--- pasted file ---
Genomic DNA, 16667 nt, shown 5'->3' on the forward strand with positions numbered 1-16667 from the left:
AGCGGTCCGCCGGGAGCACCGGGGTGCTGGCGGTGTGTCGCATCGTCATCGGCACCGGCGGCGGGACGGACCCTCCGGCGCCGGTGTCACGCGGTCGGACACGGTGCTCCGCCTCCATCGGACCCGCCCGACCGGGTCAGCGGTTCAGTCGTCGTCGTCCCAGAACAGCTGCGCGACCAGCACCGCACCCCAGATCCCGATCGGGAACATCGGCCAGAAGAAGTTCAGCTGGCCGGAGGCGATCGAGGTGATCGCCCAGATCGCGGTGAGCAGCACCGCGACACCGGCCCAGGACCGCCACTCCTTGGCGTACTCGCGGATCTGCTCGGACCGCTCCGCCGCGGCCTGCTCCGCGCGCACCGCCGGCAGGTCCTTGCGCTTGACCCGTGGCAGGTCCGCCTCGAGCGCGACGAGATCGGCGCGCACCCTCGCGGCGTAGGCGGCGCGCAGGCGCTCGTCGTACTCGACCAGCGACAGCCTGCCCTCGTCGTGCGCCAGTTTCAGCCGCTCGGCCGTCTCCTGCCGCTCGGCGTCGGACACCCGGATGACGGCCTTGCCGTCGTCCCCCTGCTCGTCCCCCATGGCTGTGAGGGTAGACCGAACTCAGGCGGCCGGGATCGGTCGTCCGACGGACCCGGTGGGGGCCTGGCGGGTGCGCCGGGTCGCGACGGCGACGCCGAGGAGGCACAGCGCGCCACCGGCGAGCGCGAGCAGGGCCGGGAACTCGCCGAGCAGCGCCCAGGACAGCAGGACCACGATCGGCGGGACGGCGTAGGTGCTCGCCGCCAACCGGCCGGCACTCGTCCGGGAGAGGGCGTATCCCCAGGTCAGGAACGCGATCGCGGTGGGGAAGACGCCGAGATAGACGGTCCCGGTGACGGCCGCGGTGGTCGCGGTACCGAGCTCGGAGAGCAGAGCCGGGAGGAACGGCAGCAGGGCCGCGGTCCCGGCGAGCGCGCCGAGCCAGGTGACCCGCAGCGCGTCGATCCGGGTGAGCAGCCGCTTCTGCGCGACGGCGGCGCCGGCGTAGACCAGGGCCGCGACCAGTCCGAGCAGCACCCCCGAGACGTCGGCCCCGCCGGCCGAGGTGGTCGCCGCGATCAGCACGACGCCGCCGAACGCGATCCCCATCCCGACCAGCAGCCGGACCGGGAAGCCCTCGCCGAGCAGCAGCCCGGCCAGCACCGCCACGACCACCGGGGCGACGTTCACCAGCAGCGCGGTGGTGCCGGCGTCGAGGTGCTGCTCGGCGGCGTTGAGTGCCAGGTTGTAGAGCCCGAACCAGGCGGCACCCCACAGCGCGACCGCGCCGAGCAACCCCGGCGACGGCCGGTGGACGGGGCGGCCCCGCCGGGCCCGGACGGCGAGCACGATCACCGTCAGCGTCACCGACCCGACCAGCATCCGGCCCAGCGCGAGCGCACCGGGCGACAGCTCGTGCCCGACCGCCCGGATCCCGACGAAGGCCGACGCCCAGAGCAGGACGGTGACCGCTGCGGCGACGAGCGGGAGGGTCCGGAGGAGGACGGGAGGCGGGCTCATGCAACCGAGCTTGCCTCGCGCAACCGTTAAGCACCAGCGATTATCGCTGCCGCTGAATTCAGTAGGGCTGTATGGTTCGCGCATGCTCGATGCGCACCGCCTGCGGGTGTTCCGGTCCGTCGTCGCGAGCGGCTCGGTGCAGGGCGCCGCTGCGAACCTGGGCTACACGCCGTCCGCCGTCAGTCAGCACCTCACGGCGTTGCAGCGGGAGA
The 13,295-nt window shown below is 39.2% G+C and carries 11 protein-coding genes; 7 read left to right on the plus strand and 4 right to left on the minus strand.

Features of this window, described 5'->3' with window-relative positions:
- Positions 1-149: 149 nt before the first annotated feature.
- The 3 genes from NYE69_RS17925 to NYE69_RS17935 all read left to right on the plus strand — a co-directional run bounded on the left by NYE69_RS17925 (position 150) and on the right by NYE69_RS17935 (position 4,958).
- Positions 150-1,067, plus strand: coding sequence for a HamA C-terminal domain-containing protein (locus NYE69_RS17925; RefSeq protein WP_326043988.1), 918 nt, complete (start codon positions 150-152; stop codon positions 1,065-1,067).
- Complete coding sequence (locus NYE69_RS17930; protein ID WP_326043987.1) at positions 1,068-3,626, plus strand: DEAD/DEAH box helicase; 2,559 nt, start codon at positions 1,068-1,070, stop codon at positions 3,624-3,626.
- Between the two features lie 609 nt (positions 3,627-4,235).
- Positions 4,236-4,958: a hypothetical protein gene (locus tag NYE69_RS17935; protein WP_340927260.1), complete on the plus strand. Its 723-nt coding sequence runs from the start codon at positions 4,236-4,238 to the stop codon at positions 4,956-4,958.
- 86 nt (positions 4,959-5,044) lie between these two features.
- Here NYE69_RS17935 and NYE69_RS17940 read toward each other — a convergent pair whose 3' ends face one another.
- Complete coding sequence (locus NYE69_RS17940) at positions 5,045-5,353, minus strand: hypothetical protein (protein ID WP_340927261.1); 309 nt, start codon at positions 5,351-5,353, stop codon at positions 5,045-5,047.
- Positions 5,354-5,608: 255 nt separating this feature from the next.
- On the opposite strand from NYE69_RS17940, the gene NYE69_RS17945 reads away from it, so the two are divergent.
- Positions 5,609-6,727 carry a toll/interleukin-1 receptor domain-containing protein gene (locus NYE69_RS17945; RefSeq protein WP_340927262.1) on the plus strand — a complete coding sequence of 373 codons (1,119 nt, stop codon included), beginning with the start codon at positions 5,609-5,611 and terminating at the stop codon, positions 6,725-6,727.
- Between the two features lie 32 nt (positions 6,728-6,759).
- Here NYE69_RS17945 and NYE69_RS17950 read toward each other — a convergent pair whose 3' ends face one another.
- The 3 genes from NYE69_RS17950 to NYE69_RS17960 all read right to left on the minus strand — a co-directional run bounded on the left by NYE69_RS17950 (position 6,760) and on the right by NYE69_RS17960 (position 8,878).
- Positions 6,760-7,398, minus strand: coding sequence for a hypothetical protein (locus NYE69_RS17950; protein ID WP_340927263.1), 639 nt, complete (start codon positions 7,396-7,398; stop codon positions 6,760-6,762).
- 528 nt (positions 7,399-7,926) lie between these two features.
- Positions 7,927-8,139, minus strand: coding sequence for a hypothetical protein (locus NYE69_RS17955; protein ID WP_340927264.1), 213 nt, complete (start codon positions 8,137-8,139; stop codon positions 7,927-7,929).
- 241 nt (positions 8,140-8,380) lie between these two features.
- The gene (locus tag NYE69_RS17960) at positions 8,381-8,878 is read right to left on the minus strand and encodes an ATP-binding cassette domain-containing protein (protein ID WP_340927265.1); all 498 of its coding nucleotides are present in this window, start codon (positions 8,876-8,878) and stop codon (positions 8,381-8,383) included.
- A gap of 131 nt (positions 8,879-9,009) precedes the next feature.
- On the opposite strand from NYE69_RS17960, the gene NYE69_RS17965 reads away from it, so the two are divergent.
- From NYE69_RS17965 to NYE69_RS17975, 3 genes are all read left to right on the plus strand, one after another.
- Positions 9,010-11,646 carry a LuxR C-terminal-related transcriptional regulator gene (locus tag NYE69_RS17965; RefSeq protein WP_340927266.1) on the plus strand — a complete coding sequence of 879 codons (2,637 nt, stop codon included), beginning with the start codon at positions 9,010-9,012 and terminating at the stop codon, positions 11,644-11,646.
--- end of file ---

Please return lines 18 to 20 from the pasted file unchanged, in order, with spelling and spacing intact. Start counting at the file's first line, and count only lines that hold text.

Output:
- Here NYE69_RS17945 and NYE69_RS17950 read toward each other — a convergent pair whose 3' ends face one another.
- The 3 genes from NYE69_RS17950 to NYE69_RS17960 all read right to left on the minus strand — a co-directional run bounded on the left by NYE69_RS17950 (position 6,760) and on the right by NYE69_RS17960 (position 8,878).
- Positions 6,760-7,398, minus strand: coding sequence for a hypothetical protein (locus NYE69_RS17950; protein ID WP_340927263.1), 639 nt, complete (start codon positions 7,396-7,398; stop codon positions 6,760-6,762).